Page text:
As Wealth Management Manager at AIA International Limited, Lorraine Law CPA is responsible for providing bespoke wealth and investment solutions to her clients. She tells A Plus what she enjoys about working in the insurance industry and how the pandemic changed the way she handled customer relationships
What is your current role and responsibilities? How is it going so far?
As Wealth Management Manager at AIA International Limited, I provide wealth and investment management services to our clients. This involves listening to their needs and requests, and then putting together a customized and personalized risk, wealth and investment plan for them. I also help my clients with family insurance planning and long-term trust planning for my family offices clients. I find the role meaningful. I’ve been in the insurance industry for four years, and it’s satisfying seeing how insurance helps people. For example, when one of my clients faces an emergency, they might call me and ask how to process an insurance claim and whether there’s any other advice I can provide, such as which professional specialized doctors and hospitals to refer to. I appreciate being able to help clients in this way.
What are the most rewarding and challenging aspects of your role, and why?
When it comes to working in the insurance industry, sometimes our clients may need extra help understanding insurance concepts and products. Many of them may think that insurance is simply for insurance companies to make money and that they aren’t able to claim any of it at the end, or after investing in our wealth management services. So the most challenging aspect of the role is informing people about how the insurance industry has improved, how it is regulated, how our products are reliable, and the importance of being insured. Our purpose is to help people manage their risks. I joined this role right before the pandemic, so it was very difficult to meet with my clients, many of whom are high-net-worth individuals in Mainland China. Lockdowns and previous travel restrictions meant that they couldn’t come to Hong Kong, and due to the company’s compliance requirements, we aren’t allowed to sell our products and services offshore. Plus, our clients prefer to talk about wealth planning in person. It was crucial to maintain communication and build relationships with them during those difficult times. Sometimes it was a case of calling the clients just to say hello and asking how they are, and most of them appreciate the greeting and catch-up. I still regularly call them to provide updated market news and product information, send reminders on premium renewals and help them to process their applications for claims. These challenges have helped us to bond, and I learned that overcoming difficulty all comes down to attitude. This makes it an interesting and rewarding industry to work in. Not only do I have to apply my analytical skills, but also soft skills to build strong relationships with clients and communicate with them in a kind and genuine manner.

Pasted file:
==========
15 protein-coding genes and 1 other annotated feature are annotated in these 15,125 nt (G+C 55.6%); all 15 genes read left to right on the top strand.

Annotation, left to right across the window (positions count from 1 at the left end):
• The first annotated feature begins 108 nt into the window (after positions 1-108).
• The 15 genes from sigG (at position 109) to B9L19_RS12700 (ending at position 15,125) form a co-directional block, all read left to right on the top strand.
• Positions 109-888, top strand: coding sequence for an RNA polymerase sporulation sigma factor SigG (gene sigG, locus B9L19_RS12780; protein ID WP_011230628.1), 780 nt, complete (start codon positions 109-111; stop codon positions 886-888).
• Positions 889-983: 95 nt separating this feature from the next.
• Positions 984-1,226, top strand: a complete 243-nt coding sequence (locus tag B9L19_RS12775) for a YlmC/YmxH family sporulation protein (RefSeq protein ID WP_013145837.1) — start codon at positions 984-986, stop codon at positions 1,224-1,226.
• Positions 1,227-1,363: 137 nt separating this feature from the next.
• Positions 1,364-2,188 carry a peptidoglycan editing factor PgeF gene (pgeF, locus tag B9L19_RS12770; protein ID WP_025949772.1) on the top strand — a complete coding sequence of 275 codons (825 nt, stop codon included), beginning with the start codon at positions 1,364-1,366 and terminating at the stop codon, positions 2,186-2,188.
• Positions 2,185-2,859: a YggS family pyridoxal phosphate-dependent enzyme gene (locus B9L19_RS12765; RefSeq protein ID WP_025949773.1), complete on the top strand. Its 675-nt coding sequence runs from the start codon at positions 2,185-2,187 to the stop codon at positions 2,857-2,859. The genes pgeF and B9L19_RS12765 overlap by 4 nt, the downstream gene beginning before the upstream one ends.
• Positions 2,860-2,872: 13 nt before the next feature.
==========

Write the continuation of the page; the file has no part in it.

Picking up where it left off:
What inspired you to become an accountant?
I come from a family of accountants – my grandfather was an accountant, as well as my aunt, uncle and cousin. Hong Kong is a global financial hub, so I knew that by becoming an accountant, I would have a lot of career opportunities. When I was working at the Big Four, I was assigned to the financial institution department. There, I learned a lot about initial public offerings, fundraising and the fund industry. It really broadened my horizons and I came to understand how the financial world works, especially in Hong Kong. I’m proud to have passed the CPA exam and attained this qualification, which has helped me a lot and allows people to put their trust in me as a wealth management manager. Of course, my parents were very proud that I became an accountant as well.
What are the biggest lessons you have learned so far from work experience or managers?
Learning how to manage people. After working in the finance industry for almost 10 years, I’ve found that people management skills are highly important, especially when it comes to managing the expectations of your reporting line. As a member of middle management, it’s important that I know how to ensure we are all cooperating well. It’s also crucial to know how to handle stakeholders. In my previous role as manager at Fidelity International, a financial services company, there were a lot of ongoing projects requiring us to work with different teams and manage the expectations of our stakeholders. Also, learning how to present is important. I often have to present our findings to different stakeholders in a short amount of time, so it’s about ensuring that the presentation is short, clear and direct.
How do you think the Qualification Programme (QP) has helped you in your career so far, or prepared you for your current role?
Each QP module helped to shape my knowledge in different aspects of accounting. I found the financial reporting and corporate financing modules to be very helpful when I began my career as an auditor at Deloitte, especially in dealing with financial statements. The taxation module is the most helpful in my current role, as I need to answer a lot of clients’ questions on a day-to-day basis. For example, they might ask the differences between starting a limited and unlimited liability company, and the tax implications for the two. Though I’m not a tax specialist, the knowledge I developed from taking the taxation module helps me to share my views with my clients in my current position. After coming out to work, I finally realized why the QP focuses on certain topics, which makes it a very practical programme.